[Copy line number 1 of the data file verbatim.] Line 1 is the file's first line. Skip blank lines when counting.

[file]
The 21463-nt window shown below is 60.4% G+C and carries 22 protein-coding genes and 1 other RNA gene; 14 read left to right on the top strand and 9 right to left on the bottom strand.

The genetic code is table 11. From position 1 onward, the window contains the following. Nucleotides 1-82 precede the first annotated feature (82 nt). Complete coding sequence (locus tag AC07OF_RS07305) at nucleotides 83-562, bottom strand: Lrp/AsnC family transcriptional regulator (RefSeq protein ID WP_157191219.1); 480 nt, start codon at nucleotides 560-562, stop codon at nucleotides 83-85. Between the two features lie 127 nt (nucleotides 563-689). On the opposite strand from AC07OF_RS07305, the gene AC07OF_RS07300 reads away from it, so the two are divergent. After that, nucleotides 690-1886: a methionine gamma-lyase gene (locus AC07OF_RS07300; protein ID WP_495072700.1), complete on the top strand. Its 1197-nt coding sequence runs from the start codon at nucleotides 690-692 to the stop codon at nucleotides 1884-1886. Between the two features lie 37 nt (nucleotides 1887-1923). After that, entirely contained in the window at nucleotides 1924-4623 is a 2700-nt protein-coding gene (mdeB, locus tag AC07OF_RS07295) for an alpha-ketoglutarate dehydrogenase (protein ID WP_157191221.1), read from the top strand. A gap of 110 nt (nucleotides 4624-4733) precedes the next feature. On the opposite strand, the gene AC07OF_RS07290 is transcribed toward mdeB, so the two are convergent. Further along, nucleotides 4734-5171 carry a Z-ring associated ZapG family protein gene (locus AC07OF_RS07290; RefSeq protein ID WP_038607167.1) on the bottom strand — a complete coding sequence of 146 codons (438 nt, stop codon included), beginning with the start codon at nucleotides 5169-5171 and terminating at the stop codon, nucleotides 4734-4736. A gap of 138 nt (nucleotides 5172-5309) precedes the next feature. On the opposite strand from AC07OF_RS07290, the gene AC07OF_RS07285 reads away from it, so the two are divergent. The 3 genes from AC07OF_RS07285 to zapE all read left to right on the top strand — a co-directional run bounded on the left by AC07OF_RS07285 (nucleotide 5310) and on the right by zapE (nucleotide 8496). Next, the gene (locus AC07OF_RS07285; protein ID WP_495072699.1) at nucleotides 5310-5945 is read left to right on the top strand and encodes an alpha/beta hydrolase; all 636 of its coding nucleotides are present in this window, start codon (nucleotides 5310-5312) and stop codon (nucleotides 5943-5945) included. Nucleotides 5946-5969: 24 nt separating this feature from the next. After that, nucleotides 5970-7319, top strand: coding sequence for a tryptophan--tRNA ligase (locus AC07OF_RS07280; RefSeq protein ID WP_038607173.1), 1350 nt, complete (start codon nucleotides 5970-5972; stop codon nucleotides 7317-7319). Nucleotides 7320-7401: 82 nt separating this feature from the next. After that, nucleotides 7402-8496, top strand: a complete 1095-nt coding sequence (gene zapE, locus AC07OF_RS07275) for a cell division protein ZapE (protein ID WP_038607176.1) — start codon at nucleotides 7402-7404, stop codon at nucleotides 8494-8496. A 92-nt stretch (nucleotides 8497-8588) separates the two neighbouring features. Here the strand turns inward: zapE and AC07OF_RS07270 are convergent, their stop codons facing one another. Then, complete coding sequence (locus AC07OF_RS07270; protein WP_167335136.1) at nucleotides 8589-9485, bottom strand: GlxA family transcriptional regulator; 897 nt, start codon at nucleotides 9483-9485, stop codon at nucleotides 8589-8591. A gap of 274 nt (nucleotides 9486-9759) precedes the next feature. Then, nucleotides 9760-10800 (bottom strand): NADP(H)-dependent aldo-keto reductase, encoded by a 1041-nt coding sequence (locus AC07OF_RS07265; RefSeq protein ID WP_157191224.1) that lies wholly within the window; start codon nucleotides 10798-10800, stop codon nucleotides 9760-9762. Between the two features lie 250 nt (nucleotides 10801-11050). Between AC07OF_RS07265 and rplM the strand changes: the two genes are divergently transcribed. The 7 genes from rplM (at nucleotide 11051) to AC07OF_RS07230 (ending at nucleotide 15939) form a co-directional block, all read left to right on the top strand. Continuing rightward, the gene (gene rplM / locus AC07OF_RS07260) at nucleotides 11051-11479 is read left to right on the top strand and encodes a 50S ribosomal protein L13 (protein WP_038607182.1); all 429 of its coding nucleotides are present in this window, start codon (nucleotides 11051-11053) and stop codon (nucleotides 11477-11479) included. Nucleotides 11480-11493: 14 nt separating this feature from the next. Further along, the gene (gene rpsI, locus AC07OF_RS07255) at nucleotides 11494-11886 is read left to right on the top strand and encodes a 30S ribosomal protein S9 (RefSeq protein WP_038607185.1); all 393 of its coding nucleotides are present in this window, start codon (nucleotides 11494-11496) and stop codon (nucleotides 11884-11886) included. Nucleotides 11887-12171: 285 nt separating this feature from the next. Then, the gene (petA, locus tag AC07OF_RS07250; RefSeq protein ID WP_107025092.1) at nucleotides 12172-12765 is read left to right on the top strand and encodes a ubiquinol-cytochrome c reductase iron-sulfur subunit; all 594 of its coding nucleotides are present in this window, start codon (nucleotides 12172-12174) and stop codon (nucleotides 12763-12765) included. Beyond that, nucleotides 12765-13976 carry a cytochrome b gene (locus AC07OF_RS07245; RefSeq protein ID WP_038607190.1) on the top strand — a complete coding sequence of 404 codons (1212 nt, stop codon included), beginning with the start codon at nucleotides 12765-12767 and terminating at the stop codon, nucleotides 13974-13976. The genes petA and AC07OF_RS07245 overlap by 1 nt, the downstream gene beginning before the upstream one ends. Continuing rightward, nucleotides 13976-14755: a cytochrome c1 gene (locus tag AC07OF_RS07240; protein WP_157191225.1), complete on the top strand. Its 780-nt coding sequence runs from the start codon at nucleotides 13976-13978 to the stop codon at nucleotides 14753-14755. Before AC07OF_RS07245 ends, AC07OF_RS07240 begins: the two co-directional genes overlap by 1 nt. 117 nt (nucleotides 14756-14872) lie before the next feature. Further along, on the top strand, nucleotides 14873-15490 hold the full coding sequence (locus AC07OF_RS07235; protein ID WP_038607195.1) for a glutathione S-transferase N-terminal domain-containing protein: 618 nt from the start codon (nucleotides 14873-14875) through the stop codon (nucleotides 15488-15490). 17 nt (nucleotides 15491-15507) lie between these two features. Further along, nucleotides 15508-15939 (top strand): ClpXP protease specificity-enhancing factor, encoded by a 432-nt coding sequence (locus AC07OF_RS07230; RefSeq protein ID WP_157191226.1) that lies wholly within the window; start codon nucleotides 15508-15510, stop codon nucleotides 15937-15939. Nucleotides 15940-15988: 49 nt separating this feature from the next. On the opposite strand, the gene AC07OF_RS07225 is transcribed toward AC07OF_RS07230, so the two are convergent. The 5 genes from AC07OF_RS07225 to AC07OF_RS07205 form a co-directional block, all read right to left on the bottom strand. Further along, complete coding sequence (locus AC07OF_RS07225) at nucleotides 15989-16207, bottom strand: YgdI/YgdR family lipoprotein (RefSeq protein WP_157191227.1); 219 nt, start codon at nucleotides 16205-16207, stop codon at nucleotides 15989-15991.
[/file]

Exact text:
The 21463-nt window shown below is 60.4% G+C and carries 22 protein-coding genes and 1 other RNA gene; 14 read left to right on the top strand and 9 right to left on the bottom strand.